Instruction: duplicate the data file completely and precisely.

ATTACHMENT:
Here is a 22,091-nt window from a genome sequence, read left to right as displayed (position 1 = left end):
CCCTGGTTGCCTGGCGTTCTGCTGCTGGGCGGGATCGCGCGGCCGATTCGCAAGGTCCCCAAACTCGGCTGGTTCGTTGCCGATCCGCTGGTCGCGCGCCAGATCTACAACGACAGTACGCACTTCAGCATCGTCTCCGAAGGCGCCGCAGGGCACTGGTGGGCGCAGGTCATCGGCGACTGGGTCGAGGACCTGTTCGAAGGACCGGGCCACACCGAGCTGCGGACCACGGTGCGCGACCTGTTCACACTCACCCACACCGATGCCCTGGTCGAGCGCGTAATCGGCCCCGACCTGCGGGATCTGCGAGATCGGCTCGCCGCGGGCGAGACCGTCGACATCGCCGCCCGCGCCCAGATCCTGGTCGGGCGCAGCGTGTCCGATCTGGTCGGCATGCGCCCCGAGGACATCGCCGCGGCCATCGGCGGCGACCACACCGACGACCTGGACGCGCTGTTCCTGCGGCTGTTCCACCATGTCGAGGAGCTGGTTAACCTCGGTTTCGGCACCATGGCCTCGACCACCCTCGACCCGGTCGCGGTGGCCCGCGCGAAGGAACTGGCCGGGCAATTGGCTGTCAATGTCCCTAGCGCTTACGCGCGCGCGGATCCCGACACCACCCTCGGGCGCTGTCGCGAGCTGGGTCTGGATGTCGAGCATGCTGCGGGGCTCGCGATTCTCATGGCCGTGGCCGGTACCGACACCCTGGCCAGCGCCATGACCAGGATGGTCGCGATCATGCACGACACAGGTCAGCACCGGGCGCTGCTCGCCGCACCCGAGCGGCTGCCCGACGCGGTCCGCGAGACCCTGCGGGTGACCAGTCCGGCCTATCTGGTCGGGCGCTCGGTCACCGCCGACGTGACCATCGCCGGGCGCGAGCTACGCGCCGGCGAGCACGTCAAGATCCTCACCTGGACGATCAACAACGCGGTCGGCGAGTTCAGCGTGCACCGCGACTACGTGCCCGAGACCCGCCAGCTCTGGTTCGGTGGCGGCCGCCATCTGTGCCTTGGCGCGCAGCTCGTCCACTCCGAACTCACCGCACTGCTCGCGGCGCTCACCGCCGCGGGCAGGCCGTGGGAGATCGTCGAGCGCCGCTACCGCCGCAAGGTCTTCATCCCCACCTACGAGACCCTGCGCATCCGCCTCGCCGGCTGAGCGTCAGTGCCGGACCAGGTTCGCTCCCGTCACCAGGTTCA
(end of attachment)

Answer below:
Here is a 22,091-nt window from a genome sequence, read left to right as displayed (position 1 = left end):
CCCTGGTTGCCTGGCGTTCTGCTGCTGGGCGGGATCGCGCGGCCGATTCGCAAGGTCCCCAAACTCGGCTGGTTCGTTGCCGATCCGCTGGTCGCGCGCCAGATCTACAACGACAGTACGCACTTCAGCATCGTCTCCGAAGGCGCCGCAGGGCACTGGTGGGCGCAGGTCATCGGCGACTGGGTCGAGGACCTGTTCGAAGGACCGGGCCACACCGAGCTGCGGACCACGGTGCGCGACCTGTTCACACTCACCCACACCGATGCCCTGGTCGAGCGCGTAATCGGCCCCGACCTGCGGGATCTGCGAGATCGGCTCGCCGCGGGCGAGACCGTCGACATCGCCGCCCGCGCCCAGATCCTGGTCGGGCGCAGCGTGTCCGATCTGGTCGGCATGCGCCCCGAGGACATCGCCGCGGCCATCGGCGGCGACCACACCGACGACCTGGACGCGCTGTTCCTGCGGCTGTTCCACCATGTCGAGGAGCTGGTTAACCTCGGTTTCGGCACCATGGCCTCGACCACCCTCGACCCGGTCGCGGTGGCCCGCGCGAAGGAACTGGCCGGGCAATTGGCTGTCAATGTCCCTAGCGCTTACGCGCGCGCGGATCCCGACACCACCCTCGGGCGCTGTCGCGAGCTGGGTCTGGATGTCGAGCATGCTGCGGGGCTCGCGATTCTCATGGCCGTGGCCGGTACCGACACCCTGGCCAGCGCCATGACCAGGATGGTCGCGATCATGCACGACACAGGTCAGCACCGGGCGCTGCTCGCCGCACCCGAGCGGCTGCCCGACGCGGTCCGCGAGACCCTGCGGGTGACCAGTCCGGCCTATCTGGTCGGGCGCTCGGTCACCGCCGACGTGACCATCGCCGGGCGCGAGCTACGCGCCGGCGAGCACGTCAAGATCCTCACCTGGACGATCAACAACGCGGTCGGCGAGTTCAGCGTGCACCGCGACTACGTGCCCGAGACCCGCCAGCTCTGGTTCGGTGGCGGCCGCCATCTGTGCCTTGGCGCGCAGCTCGTCCACTCCGAACTCACCGCACTGCTCGCGGCGCTCACCGCCGCGGGCAGGCCGTGGGAGATCGTCGAGCGCCGCTACCGCCGCAAGGTCTTCATCCCCACCTACGAGACCCTGCGCATCCGCCTCGCCGGCTGAGCGTCAGTGCCGGACCAGGTTCGCTCCCGTCACCAGGTTCA